The King shall call Parliament annually to hold its regular meeting in the first week of November. Failing such convocation, Parliament shall meet on the tenth day of the same month. Unless the Chamber of Deputies is dissolved, the regular session shall last for at least five months, and the King shall pronounce the closure of the session.
The period of sessions shall be common to both Chambers,. If both Chambers meet, or either of them meets, at a time other than the legal time, the meeting shall be unlawful and any resolutions taken shall be void.
The meeting of the two Chambers shall be public but each Chamber shall, at the request of the Government or of ten of its members, go into secret session in order to decide whether the discussion on the question before it is to be held in public or in secret.
During extraordinary sessions, Parliament shall not discuss, except with the consent of the Government, questions other than those for which it has been convened.
The meetings of either of the two Chambers shall not be valid unless the majority of the members are present at the opening of the meeting. Neither of the two Chambers may take a decision unless the majority of its members are present at thetime of the decision.
Except in cases where a special majority is required, decisions in each of the Chambers shall be adopted by a majority of the members present. If the vote is equally divided, the proposal in question shall be considered to have been rejected.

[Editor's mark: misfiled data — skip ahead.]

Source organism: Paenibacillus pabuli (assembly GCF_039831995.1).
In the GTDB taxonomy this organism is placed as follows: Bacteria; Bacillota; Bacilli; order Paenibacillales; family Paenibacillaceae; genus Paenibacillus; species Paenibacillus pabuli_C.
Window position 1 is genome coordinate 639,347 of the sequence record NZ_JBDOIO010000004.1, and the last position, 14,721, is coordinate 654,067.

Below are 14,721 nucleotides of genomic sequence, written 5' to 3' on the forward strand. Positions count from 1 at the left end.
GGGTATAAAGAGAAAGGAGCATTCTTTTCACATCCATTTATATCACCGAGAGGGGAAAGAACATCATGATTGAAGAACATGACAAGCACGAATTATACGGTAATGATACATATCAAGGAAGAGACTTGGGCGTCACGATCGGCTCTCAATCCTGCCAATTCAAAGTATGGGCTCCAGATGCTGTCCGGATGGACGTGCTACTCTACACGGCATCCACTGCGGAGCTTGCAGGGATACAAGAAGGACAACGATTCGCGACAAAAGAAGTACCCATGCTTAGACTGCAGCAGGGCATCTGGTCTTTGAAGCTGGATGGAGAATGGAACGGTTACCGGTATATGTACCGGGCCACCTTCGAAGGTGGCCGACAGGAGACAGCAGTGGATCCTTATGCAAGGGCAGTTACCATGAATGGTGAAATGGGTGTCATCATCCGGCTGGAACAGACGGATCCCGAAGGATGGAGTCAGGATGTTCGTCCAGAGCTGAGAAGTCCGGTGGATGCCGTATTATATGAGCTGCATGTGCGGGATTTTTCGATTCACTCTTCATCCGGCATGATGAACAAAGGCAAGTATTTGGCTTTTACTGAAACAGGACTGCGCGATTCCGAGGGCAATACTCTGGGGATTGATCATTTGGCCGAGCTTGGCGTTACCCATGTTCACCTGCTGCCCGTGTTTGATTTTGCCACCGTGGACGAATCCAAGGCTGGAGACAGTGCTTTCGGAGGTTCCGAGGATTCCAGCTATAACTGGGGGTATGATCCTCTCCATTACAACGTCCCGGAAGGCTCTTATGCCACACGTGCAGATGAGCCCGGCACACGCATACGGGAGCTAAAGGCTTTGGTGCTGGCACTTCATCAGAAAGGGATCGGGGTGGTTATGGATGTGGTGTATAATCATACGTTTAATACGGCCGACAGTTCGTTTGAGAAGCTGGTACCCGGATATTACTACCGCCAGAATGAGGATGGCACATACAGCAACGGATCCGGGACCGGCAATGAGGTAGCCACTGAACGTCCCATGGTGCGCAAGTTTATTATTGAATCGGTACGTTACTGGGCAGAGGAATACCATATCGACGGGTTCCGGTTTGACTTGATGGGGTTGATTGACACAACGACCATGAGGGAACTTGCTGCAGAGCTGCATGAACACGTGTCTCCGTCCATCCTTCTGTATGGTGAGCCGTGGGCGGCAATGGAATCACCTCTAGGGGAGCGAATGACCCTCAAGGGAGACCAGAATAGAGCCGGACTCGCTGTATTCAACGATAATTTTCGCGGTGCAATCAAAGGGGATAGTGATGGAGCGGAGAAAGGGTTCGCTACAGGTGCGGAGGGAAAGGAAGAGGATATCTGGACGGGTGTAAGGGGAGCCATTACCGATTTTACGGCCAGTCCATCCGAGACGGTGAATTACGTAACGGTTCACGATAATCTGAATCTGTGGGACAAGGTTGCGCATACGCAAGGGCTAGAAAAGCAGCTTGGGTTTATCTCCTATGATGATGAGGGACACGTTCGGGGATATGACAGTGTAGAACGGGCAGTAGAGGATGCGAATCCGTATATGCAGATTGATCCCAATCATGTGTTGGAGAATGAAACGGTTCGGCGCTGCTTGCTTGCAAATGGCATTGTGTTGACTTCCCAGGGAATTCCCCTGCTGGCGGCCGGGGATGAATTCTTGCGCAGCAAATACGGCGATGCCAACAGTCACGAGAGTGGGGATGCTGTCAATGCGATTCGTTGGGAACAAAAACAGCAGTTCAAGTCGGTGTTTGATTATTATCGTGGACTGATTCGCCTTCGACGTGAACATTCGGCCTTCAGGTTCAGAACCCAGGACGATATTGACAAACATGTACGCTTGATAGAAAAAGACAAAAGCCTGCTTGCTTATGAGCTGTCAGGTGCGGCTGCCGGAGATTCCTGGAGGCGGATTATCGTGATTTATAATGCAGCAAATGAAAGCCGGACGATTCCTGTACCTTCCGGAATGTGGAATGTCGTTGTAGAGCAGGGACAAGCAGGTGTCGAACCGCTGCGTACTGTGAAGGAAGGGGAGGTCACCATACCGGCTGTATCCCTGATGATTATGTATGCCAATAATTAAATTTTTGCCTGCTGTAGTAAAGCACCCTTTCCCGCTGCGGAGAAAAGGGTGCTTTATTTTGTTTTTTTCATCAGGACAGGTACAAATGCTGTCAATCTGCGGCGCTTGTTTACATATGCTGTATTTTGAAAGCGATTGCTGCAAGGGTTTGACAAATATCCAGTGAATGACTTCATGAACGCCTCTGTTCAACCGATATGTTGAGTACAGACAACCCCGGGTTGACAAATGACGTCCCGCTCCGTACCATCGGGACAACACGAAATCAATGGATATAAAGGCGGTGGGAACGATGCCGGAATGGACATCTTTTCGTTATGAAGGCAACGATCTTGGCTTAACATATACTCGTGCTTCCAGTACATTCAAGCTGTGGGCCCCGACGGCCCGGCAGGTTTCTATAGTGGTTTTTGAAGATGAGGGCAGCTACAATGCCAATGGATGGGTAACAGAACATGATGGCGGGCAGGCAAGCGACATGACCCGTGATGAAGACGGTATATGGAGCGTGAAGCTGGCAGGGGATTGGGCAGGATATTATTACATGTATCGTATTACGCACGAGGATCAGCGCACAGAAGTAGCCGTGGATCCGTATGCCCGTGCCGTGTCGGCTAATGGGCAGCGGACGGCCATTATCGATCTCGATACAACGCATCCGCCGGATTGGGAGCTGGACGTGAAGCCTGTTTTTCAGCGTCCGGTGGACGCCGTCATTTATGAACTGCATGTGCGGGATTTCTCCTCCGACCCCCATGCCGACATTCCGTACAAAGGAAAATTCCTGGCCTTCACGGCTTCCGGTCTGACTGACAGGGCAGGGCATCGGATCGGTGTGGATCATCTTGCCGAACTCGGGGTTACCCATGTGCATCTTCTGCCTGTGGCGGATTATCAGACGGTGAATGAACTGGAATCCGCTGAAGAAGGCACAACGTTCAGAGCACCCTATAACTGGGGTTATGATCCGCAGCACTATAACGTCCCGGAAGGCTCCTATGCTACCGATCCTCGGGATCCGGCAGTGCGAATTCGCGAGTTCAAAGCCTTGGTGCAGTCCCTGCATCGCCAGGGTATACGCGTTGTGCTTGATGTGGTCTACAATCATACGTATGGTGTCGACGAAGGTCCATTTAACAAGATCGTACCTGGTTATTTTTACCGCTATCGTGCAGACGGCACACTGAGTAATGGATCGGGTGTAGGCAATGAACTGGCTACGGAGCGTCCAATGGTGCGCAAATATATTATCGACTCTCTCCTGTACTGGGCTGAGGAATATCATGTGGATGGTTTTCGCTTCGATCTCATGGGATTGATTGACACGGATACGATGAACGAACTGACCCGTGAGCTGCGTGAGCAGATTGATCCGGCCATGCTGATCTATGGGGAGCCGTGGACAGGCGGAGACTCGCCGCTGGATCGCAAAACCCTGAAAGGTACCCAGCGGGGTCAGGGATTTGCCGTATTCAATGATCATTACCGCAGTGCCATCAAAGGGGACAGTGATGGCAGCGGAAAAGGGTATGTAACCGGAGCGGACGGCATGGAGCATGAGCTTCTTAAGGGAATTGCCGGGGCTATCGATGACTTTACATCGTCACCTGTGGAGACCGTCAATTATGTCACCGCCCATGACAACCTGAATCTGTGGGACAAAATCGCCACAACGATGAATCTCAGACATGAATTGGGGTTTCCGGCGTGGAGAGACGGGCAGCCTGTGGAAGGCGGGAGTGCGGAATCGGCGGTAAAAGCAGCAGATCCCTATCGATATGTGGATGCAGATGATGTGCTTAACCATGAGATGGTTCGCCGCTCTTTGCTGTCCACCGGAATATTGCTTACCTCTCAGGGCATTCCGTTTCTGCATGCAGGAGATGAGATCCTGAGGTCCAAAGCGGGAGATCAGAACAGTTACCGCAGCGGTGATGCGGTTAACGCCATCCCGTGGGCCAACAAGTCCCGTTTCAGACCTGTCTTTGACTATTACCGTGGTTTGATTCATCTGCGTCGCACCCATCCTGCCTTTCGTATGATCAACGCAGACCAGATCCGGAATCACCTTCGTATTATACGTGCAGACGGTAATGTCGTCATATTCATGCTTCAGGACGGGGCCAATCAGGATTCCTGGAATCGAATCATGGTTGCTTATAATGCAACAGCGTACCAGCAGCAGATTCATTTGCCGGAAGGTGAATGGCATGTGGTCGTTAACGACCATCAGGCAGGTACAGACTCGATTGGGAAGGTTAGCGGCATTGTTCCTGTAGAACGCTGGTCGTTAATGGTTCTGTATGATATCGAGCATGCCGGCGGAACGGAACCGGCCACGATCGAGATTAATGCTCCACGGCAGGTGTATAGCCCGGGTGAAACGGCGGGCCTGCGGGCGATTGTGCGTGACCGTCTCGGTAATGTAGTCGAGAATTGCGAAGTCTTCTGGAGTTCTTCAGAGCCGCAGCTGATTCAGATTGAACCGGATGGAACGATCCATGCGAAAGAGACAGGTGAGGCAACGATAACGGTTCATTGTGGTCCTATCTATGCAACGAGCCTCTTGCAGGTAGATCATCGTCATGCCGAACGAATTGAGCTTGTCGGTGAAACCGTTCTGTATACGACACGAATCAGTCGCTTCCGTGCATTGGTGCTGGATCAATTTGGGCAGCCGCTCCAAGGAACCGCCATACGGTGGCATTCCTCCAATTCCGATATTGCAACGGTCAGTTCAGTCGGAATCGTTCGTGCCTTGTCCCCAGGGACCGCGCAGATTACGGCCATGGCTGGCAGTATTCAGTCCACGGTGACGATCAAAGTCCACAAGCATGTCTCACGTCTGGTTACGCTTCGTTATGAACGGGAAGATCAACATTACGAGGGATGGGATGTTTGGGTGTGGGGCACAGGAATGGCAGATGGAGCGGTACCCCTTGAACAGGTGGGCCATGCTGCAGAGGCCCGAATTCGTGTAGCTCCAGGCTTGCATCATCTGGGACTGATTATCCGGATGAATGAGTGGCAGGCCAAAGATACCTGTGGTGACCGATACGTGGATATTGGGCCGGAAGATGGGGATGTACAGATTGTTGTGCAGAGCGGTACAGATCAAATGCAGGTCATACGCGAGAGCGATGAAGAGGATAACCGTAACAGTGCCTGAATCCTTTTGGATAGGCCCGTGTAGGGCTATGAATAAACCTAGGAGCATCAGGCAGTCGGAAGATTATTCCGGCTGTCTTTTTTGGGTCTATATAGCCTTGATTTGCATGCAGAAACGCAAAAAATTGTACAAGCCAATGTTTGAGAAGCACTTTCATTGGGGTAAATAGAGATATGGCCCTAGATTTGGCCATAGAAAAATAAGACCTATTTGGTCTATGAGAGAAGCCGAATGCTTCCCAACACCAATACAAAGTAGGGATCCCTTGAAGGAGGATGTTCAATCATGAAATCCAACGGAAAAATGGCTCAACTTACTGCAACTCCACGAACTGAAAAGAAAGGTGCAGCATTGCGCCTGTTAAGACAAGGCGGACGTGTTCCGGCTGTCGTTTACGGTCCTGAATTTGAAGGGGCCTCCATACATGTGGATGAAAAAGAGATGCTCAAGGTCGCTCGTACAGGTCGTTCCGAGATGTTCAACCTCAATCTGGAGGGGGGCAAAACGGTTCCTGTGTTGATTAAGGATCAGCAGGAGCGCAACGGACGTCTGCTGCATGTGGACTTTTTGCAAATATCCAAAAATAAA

Voting on questions under discussion in each Chamber shall take place in the manner prescribed in its rules of procedure.
Neither Chamber may discuss a bill before it has been considered by the appropriate committee in conformity with its rules of procedure.
Every bill adopted by one of the two Chambers shall be transmitted by the President of that Chamber to the President of the other Chamber.
A bill which has been rejected by either Chamber may not be reintroduced at the same session.
Every member of Parliament has the right, in conditions which shall be determined in the rules of procedure of each Chamber, to address questions and interpellations to Ministers. Discussions on an interpellation shall not take place until at least eight days after it has been presented, except in cases of urgency and with the consent of the person to whom the interpellation is addressed.
Each Chamber shall have the right to investigate, in accordance with its rules of procedure, specific questions within its competence.
Members of Parliament shall have immunity with regard to opinions they have expressed in either Chamber or in the committees thereof, subject to the provisions of the respective rules of procedure.
Except in cases of flagrance delicto, no criminal procedure may be taken or continued against any member of either Chamber, nor may he be arrested for criminal offences, while Parliament is in session, without the authorization of the Chamber of which he is a member.
Members of Parliament other than those who excercise governmental offices compatible with parliamentary membership may not be granted any decorations or medals, with the exception of military ranks, decorations and medals, during their term of office.
The conditions under which a member of Parliament forfeits his membership shall be determined by the Electoral Law, and the decision of such forfeiture shall be taken by a majority of all the members of the Chamber to which such member belongs.